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How will climate change affect trees?

Research is needed on how trees will respond to the changing climate, a new paper suggests. We know a fair amount about the effects of single factors like higher temperatures, more carbon dioxide in the air or the availability of nutrients in the soil, but we know little of how these will...

5 August 2010, by Tom Marshall

Research is needed on how trees will respond to the changing climate, a new paper suggests.

Scientists know a fair amount about how individual factors like higher temperatures or more carbon dioxide (CO2) in the air may affect plants. But there are severe limits on applying this knowledge directly to the real world.

Current knowledge mostly comes from experiments on individual plants, rather than long-term work on whole ecosystems, and we don't know much about how the different factors will interact with each other.

'So far we have mostly been looking at the impact of single factors such as temperature or CO2 on tree growth; this was largely because it is easier to manipulate one factor at a time,' explains Dr Martin Lukac, a researcher at Reading University's Department of Agriculture and lead author of the paper, published in Tree Physiology.

'But this isn't what happens in the real world - one variable doesn't just change on its own while everything else stays the same,' he adds, 'What we really need is long-term experiments on how these factors will interact and affect each other across entire ecosystems.'

On top of this, experiments so far have usually been carried out using seedlings or young trees. These are easier to manipulate under lab conditions, but may not reflect how mature trees will respond to a changing environment. More work on how whole ecosystems will react is urgently needed.

In the real world, one variable doesn't just change on its own while everything else stays the same'

Dr Martin Lukac, Reading University

For example, in the cold boreal forests that cover much of Russia and Canada, growth is at present limited by temperature.

Initially, at least, warmer conditions and air richer in CO2 are likely to mean faster growth; this in turn will increase production of biomass and the amount of CO2 being absorbed.

But this may not last; by growing faster, trees will use the stocks of nutrients in the soil more quickly, and may eventually deplete them. This would lead to a negative feedback loop that would cause growth and the absorption of CO2 to slow down again. Due to the large contribution of forests to the global carbon cycle, such shifts in CO2 uptake of may themselves determine how quickly climate change takes effect.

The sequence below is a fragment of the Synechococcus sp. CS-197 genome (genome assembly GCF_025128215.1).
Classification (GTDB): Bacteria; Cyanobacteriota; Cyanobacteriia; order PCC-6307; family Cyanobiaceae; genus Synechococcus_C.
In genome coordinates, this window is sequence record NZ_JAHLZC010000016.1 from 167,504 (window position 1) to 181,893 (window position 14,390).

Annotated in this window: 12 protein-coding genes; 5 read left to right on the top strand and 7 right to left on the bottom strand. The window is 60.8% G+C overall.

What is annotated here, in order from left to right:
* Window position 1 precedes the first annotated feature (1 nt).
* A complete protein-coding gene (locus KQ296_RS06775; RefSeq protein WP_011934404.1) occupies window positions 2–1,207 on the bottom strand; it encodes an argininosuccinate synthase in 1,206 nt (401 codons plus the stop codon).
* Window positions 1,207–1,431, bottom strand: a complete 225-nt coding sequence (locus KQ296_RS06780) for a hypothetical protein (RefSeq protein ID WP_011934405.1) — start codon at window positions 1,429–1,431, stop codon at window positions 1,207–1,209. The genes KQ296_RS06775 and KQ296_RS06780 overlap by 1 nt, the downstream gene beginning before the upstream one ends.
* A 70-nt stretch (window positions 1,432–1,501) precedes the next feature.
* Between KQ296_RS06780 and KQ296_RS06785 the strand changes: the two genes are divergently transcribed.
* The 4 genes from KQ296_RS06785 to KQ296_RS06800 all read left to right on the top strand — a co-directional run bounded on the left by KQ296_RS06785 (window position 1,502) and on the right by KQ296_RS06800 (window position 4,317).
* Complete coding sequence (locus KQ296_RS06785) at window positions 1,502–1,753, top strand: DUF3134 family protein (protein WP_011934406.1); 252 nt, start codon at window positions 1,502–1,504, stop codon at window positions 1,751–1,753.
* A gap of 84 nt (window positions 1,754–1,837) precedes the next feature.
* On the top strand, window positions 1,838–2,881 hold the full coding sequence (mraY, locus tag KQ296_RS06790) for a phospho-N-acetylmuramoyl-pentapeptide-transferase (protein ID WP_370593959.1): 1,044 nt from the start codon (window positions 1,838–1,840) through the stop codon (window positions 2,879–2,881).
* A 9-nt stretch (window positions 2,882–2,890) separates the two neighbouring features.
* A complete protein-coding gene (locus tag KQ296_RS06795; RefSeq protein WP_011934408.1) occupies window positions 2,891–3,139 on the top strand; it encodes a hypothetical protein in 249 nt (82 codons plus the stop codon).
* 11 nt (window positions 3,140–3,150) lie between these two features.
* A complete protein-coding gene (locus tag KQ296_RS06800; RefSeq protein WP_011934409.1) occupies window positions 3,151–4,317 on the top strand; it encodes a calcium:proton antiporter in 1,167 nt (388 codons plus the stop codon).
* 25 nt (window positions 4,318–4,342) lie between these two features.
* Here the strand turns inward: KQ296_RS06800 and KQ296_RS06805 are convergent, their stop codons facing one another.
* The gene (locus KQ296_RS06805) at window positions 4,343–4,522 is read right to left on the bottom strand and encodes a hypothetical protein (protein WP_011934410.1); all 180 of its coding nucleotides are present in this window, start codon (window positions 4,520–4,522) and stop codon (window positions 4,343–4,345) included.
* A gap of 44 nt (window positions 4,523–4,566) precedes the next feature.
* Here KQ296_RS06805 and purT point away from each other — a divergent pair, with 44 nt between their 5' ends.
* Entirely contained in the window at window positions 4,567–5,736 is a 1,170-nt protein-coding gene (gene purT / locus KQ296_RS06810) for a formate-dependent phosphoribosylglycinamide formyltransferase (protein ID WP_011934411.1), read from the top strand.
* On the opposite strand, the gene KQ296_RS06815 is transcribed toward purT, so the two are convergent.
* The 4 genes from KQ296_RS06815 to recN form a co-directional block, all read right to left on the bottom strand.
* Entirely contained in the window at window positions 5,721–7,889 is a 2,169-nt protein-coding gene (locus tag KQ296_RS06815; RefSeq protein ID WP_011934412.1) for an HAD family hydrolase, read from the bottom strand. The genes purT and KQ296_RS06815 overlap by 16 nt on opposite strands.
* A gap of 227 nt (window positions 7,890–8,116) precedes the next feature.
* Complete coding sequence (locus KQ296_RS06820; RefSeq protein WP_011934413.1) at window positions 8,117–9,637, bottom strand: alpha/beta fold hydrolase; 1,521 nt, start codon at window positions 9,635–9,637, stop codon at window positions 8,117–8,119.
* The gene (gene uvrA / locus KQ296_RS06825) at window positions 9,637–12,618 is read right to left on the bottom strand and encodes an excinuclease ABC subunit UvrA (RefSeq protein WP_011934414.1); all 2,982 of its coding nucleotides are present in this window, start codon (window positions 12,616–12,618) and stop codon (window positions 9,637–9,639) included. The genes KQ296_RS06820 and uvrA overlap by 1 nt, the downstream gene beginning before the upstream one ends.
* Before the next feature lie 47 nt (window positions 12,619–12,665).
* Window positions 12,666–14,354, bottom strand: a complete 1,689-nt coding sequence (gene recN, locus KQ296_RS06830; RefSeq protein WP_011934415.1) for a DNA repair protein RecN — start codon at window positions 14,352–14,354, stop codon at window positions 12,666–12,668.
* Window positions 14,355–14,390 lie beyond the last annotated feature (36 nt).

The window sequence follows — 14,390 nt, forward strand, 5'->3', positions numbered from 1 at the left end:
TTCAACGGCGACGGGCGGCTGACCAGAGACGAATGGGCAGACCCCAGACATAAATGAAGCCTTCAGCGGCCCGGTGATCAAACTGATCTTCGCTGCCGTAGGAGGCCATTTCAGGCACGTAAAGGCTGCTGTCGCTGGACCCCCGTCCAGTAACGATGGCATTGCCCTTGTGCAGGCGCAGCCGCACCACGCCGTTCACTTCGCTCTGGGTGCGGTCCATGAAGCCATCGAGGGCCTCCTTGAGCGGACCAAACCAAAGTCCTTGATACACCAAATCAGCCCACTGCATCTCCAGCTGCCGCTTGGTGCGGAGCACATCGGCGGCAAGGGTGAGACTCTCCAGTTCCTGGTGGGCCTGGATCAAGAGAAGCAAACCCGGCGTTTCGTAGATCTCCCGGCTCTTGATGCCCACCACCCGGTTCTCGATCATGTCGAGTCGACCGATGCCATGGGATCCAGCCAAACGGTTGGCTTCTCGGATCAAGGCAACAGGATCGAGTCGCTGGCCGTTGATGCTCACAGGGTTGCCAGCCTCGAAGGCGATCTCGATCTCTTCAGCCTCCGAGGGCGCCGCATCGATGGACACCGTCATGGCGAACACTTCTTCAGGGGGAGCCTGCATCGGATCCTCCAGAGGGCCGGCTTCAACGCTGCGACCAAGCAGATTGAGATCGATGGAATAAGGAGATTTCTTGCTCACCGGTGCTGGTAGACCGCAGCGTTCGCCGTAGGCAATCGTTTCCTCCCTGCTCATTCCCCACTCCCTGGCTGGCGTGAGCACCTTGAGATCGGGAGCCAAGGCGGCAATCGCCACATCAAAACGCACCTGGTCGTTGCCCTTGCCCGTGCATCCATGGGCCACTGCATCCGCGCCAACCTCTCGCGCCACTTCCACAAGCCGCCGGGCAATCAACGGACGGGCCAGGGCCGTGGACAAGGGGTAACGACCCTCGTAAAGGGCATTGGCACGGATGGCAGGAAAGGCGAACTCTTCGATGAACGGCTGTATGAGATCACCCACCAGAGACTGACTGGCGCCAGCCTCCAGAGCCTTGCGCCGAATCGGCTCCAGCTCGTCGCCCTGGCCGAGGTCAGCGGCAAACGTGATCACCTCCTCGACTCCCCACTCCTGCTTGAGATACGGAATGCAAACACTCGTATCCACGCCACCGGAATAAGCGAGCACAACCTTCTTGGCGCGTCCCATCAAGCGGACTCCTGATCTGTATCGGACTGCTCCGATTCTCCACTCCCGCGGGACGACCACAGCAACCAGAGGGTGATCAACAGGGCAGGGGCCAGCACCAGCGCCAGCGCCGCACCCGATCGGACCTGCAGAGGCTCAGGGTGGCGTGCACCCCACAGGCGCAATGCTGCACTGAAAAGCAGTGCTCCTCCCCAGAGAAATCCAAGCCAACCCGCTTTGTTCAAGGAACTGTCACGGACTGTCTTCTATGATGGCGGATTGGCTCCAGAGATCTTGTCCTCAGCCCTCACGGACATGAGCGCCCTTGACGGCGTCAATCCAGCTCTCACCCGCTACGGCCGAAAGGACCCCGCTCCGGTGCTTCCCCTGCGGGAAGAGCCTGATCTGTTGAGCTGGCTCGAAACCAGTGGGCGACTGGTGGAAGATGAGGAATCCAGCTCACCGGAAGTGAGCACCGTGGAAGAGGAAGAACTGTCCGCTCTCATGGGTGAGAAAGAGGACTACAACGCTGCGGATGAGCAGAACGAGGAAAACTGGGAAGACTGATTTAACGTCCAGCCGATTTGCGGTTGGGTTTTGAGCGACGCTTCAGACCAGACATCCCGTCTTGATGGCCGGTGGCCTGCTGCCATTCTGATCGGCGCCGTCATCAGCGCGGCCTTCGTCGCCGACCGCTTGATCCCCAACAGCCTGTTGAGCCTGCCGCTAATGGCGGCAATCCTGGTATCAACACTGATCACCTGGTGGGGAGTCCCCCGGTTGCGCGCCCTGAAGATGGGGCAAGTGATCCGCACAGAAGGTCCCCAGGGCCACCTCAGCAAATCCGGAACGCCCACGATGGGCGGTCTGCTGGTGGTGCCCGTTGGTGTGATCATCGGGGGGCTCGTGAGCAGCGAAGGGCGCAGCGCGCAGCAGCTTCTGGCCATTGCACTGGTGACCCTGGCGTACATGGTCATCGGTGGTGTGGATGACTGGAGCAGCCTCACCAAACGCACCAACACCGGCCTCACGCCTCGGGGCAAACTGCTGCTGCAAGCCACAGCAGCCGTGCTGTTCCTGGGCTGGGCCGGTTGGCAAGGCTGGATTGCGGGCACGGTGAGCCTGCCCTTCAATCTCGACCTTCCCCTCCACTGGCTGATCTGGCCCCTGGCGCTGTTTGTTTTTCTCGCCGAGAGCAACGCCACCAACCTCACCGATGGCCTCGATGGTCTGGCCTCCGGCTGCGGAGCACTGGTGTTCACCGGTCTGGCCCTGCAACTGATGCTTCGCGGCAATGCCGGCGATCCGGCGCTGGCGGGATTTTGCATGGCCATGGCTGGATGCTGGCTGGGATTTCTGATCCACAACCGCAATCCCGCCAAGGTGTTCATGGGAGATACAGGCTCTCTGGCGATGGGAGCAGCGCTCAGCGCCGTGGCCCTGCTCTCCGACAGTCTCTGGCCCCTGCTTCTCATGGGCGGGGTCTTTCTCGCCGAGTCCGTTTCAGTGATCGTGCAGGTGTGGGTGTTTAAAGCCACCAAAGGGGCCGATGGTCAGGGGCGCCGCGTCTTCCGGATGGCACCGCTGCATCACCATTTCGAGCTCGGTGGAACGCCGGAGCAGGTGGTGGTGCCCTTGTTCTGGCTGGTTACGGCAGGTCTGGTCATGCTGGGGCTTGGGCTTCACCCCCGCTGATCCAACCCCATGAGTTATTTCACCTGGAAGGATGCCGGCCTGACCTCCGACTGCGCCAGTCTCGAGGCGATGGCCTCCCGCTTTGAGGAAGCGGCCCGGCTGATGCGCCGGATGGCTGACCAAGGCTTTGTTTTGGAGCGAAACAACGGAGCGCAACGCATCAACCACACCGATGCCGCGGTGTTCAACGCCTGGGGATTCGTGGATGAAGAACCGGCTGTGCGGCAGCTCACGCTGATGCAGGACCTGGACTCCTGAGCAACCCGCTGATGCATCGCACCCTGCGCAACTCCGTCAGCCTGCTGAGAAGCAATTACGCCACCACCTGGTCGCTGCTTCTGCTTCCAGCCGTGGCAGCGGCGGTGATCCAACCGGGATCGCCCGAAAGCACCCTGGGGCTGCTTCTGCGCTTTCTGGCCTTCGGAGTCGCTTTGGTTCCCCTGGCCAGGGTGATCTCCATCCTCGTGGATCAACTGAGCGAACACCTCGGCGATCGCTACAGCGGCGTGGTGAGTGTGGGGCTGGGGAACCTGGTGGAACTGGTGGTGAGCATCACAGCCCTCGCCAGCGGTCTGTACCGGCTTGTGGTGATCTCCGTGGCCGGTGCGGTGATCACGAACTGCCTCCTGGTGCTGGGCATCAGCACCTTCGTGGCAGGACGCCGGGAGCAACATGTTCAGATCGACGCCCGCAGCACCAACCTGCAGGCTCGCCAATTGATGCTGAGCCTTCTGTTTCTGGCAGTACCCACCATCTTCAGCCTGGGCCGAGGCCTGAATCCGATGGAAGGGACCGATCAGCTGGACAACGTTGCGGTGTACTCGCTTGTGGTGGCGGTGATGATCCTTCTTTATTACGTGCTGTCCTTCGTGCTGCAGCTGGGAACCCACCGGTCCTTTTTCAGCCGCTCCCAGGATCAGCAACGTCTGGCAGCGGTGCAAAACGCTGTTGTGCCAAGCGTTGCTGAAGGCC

There are similarly complex feedbacks and interactions affecting other variables such as temperature, and its effects on the activity of soil fungi and microbes, with direct implications for the pool of nutrients held in the soil. Hotter summers may also make drought more common, and this will have ramifications both for the availability of nutrients, and for how well trees can use them. For example, very dry conditions may reduce the availability of nutrients by limiting the rate of their release and hinder nutrient acquisition by affecting root physiology.

A further problem is that researchers have tended to focus on forests in temperate climates. Other woodland types, like rainforests or boreal forests, have so far been neglected with regard to large-scale climate change experiments. Such research is expensive and can be logistically difficult, while most research money tends to be available in countries with temperate climates; this has meant resources have been concentrated in work on temperate forests.

Lukac says the best way to understand this intricate interplay between the numerous consequences of climate change is to with large-scale experiments. Only this will show what the overall effect of different climate-change scenarios will be on forests in different parts of the world.

Some research of this kind is going on, but more is needed according to Lukac. Many experiments being done at present are observational, making use of natural temperature or precipitation gradients by taking measurements at regular intervals along a line stretching from lowland rainforest to mountain cloud forest, for example. But Lukac believes we also need manipulation experiments, in which environmental variables are manipulated to uncover fundamental mechanisms or relationships.

This can be complex. For example, CO2 levels can be manipulated by surrounding trees in a network of pipes that emit the gas in controlled quantities. Or drought can be simulated by roofing off bits of woodland to prevent any rain reaching the soil and then watering artificially to supply the desired amount of moisture.

Temperature is harder to manipulate at ecosystem scale; the soil temperature can readily be changed by burying heating elements, but the temperature of the air mass surrounding the trees is much more difficult to change reliably without enclosing whole sections of forest entirely - a very expensive proposition. Climate change will affect air and not just soil temperature, though, so scientists will need to manipulate this variable somehow to understand its effect on forests.

Forests are long-lived ecosystems, and the experiments will also need to take place over long periods, Lukac says. Otherwise, they may miss important variations over time in forest processes. 'For example, certain types of soil microorganisms are associated only with specific stages of forest development, so short-term experiments may not provide a complete picture of how nutrient availability in forest soils will respond to environmental change.'